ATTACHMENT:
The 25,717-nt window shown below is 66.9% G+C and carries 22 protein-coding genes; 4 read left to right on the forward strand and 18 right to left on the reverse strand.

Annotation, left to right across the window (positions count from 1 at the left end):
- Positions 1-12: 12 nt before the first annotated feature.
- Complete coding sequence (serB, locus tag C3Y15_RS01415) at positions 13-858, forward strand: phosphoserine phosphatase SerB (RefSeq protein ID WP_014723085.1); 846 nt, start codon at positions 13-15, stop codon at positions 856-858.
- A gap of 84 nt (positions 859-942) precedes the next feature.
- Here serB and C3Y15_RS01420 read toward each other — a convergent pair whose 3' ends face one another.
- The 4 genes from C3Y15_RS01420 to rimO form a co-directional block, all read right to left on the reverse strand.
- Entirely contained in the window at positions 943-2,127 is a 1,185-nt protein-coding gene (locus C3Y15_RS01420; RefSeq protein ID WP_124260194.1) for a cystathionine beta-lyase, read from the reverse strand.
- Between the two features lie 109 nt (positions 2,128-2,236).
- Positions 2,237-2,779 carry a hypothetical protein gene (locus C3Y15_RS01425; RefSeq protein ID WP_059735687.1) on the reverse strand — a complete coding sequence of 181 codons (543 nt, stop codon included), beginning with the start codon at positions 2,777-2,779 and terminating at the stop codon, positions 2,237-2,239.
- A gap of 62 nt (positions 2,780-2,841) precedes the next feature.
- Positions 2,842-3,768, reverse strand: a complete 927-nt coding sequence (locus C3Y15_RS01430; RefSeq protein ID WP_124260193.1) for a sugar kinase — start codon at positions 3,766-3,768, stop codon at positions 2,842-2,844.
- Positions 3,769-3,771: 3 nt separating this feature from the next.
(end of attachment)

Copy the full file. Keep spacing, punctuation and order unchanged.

The 25,717-nt window shown below is 66.9% G+C and carries 22 protein-coding genes; 4 read left to right on the forward strand and 18 right to left on the reverse strand.

Annotation, left to right across the window (positions count from 1 at the left end):
- Positions 1-12: 12 nt before the first annotated feature.
- Complete coding sequence (serB, locus tag C3Y15_RS01415) at positions 13-858, forward strand: phosphoserine phosphatase SerB (RefSeq protein ID WP_014723085.1); 846 nt, start codon at positions 13-15, stop codon at positions 856-858.
- A gap of 84 nt (positions 859-942) precedes the next feature.
- Here serB and C3Y15_RS01420 read toward each other — a convergent pair whose 3' ends face one another.
- The 4 genes from C3Y15_RS01420 to rimO form a co-directional block, all read right to left on the reverse strand.
- Entirely contained in the window at positions 943-2,127 is a 1,185-nt protein-coding gene (locus C3Y15_RS01420; RefSeq protein ID WP_124260194.1) for a cystathionine beta-lyase, read from the reverse strand.
- Between the two features lie 109 nt (positions 2,128-2,236).
- Positions 2,237-2,779 carry a hypothetical protein gene (locus C3Y15_RS01425; RefSeq protein ID WP_059735687.1) on the reverse strand — a complete coding sequence of 181 codons (543 nt, stop codon included), beginning with the start codon at positions 2,777-2,779 and terminating at the stop codon, positions 2,237-2,239.
- A gap of 62 nt (positions 2,780-2,841) precedes the next feature.
- Positions 2,842-3,768, reverse strand: a complete 927-nt coding sequence (locus C3Y15_RS01430; RefSeq protein ID WP_124260193.1) for a sugar kinase — start codon at positions 3,766-3,768, stop codon at positions 2,842-2,844.
- Positions 3,769-3,771: 3 nt separating this feature from the next.